ontario cottage

Ontario cottage prices expected to increase by almost 20% this year

The COVID-19 pandemic has had a major impact on housing markets throughout Ontario and across the country since it first arrived last March, leading many to reconsider life in the big city, and home prices in the province's recreational regions, including Muskoka, to explode.

According to the new Royal LePage Spring Recreational Property Report, the aggregate price of a house in Ontario's recreational markets, also known as cottage country, increased by 19.4 per cent from 2019 to 2020. 

And that growth is expected to continue this year, with the aggregate price of a house in these regions forecast to increase by another 17 per cent in 2021 — up to $547,207.

"Muskoka, like many smaller communities within a reasonable drive from the GTA, was particularly impacted by the migration out of the GTA, and by buyers who accelerated their long-term plans to purchase a second property," said John O'Rourke, broker for Royal LePage Lakes of Muskoka, in a statement.

"A scarcity of inventory added more fuel to the fire, creating competition in the market unlike anything we've seen before."

According to the report, 87 per cent of recreational real estate professionals said that more than half of the properties available on the market right now are selling above asking price.

Another 87 per cent of respondents said recreational regions in Ontario have seen inventory decrease compared to what is typical for their respective regions, including and especially the highly-sought after cottage destination of Muskoka.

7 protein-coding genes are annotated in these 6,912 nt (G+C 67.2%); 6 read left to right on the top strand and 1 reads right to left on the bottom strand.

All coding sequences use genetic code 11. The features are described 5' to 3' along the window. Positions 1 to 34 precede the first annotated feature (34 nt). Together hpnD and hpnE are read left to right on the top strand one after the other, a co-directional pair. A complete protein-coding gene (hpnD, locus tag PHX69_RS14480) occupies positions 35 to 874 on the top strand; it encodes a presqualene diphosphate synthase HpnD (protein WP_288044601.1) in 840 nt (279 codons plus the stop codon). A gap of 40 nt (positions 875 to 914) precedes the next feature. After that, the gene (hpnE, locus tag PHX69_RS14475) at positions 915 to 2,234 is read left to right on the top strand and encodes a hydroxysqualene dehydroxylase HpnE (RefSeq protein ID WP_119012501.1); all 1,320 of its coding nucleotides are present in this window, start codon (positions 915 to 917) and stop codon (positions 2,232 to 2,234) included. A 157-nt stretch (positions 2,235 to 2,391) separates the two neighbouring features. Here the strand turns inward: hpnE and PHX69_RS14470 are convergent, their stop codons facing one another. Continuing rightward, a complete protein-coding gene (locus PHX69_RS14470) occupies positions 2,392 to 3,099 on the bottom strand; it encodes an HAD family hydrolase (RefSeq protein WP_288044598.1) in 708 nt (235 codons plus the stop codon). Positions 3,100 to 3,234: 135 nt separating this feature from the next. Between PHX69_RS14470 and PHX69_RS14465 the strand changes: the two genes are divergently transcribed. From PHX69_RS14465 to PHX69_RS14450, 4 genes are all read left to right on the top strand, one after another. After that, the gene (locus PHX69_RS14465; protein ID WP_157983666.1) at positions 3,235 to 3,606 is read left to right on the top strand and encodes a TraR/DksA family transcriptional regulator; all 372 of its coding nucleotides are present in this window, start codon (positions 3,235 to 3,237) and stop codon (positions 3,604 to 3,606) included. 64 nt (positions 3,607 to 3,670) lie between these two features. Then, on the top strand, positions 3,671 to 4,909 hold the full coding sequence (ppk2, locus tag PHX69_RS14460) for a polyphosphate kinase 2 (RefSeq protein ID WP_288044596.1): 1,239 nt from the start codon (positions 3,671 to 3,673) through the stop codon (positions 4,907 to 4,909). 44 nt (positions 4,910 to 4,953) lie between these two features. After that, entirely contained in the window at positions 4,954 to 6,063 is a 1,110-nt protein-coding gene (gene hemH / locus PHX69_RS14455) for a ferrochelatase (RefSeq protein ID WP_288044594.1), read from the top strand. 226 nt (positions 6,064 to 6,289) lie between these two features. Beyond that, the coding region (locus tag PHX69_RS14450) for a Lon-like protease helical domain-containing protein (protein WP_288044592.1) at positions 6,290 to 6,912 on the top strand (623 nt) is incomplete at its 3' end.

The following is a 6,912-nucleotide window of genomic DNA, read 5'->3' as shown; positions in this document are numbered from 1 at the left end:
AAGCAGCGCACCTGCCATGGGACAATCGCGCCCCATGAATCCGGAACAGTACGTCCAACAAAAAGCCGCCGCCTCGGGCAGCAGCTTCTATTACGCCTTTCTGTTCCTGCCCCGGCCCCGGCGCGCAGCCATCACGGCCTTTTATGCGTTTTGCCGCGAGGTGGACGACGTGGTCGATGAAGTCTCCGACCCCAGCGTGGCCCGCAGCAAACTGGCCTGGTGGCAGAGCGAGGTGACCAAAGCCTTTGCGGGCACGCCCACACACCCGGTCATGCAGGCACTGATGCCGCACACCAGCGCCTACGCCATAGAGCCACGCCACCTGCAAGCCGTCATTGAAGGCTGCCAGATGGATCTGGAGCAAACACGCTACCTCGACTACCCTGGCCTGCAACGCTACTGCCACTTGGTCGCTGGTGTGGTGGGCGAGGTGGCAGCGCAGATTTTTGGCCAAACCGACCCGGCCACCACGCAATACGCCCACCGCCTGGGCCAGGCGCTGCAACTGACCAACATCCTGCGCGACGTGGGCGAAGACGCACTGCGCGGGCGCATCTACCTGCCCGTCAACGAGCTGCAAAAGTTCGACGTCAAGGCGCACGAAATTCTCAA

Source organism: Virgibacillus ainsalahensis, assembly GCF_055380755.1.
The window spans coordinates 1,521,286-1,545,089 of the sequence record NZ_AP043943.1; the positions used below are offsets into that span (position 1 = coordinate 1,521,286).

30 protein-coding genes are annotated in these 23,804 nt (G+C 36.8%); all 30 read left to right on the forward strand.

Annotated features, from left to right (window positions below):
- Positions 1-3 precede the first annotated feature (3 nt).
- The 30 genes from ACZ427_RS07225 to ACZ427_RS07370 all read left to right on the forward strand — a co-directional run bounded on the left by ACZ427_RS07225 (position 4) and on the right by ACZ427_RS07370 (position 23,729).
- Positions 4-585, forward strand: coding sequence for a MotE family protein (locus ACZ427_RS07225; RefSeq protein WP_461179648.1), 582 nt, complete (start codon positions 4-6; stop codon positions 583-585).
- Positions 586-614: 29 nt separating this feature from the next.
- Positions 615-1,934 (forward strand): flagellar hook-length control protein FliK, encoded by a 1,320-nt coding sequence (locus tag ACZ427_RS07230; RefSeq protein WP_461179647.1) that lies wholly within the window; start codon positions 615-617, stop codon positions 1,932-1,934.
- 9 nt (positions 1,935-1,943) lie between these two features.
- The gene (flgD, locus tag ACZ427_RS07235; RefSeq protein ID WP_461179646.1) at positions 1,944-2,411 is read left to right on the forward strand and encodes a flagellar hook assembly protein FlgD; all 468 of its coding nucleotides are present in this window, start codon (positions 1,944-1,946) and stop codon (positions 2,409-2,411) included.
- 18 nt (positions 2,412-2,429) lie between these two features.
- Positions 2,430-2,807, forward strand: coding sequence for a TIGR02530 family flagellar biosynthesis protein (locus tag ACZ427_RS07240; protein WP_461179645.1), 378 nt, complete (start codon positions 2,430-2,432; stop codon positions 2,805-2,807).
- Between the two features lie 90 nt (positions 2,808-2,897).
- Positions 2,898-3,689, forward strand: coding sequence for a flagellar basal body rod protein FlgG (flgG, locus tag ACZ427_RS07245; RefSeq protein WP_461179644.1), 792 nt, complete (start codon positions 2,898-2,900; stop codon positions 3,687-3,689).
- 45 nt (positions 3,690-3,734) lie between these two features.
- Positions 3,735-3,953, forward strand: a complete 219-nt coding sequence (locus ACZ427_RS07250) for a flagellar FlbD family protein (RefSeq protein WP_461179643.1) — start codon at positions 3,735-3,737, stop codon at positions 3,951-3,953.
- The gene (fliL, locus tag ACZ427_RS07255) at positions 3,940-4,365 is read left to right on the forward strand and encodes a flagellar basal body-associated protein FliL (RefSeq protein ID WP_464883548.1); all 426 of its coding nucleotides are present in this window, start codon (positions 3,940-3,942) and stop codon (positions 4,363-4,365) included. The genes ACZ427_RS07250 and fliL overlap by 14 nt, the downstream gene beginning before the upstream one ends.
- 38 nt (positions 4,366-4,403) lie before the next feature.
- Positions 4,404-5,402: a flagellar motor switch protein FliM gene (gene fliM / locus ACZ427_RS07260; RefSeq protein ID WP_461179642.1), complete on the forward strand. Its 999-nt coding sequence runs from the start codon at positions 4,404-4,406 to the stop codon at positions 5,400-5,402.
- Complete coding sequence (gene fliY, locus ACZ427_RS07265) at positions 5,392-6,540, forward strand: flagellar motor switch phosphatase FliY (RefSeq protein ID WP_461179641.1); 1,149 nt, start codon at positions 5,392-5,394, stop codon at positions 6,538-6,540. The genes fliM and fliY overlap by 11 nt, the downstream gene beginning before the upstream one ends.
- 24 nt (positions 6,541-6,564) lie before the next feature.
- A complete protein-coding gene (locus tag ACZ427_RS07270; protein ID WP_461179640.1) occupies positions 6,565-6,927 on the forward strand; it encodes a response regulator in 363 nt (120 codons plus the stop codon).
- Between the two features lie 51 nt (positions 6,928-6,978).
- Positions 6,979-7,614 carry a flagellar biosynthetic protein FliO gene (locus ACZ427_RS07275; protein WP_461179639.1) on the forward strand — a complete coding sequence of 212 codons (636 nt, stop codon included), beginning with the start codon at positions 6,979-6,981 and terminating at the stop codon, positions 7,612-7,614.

More than half of of Royal LePage recreational property experts in Ontario representing buyers meanwhile said their clients are making an average of four to 10 offers before transacting, and 69 per cent of those who work primarily with sellers say their clients' properties are receiving a minimum of four offers on average.

Another 27 per cent of agents indicated that they're seeing more than 10 offers per listing.

"Land O'Lakes is not a region that typically experiences this kind of activity, but since the onset of the pandemic, supply cannot keep up with the increasing demand," said Royal LePage ProAlliance Realty broker Chris Winney in a statement.

"As no one has been able to travel for the last year, buyers of all ages and stages of life are looking for recreational properties that offer the flexibility, and internet quality, that will allow them to work remotely if they choose, but also have rental potential."

The report explains that properties with four-season usability are particularly attractive to buyers in Ontario at the moment, and experts expect another brisk spring market.

The recreational housing market trend will likely come as no surprise to anyone who has been following the pandemic's effects on real estate over the past year as remote work and pandemic-related restrictions caused many former city-dwellers to leave Toronto in search of homes in smaller, more affordable locations with more space. 

According to the Royal LePage 2021 Demographic Survey released last month, 43 per cent of Ontario respondents aged 25 to 35 said the pandemic has increased their desire to move to a less dense area, and 68 per cent said they feel it's important to work for an employer that allows them to work remotely.

And while houses in Ontario's recreational property markets are expected to see the highest price gains in the country in 2021, those in Atlantic Canada are also likely to rise by an equivalent 17 per cent this year.

Price tags are similarly rising in other provinces. Canada's overall recreational house prices are forecast to increase by 15 per cent in 2021.

"Life during the pandemic has made cottage country and country living more desirable than ever, in every part of Canada," said Phil Soper, president and CEO of Royal LePage. 

"The flexibility provided by working remotely, excess savings from months sitting at home, and low interest rates have left Canadians young and old alike to seek properties with more space, easy access to nature, and the ability to achieve that ever-elusive work-life balance. And an increasing number of new owners intend to use these escapes for both weekend play and Monday to Friday work."

Lead photo by

Bill Barber

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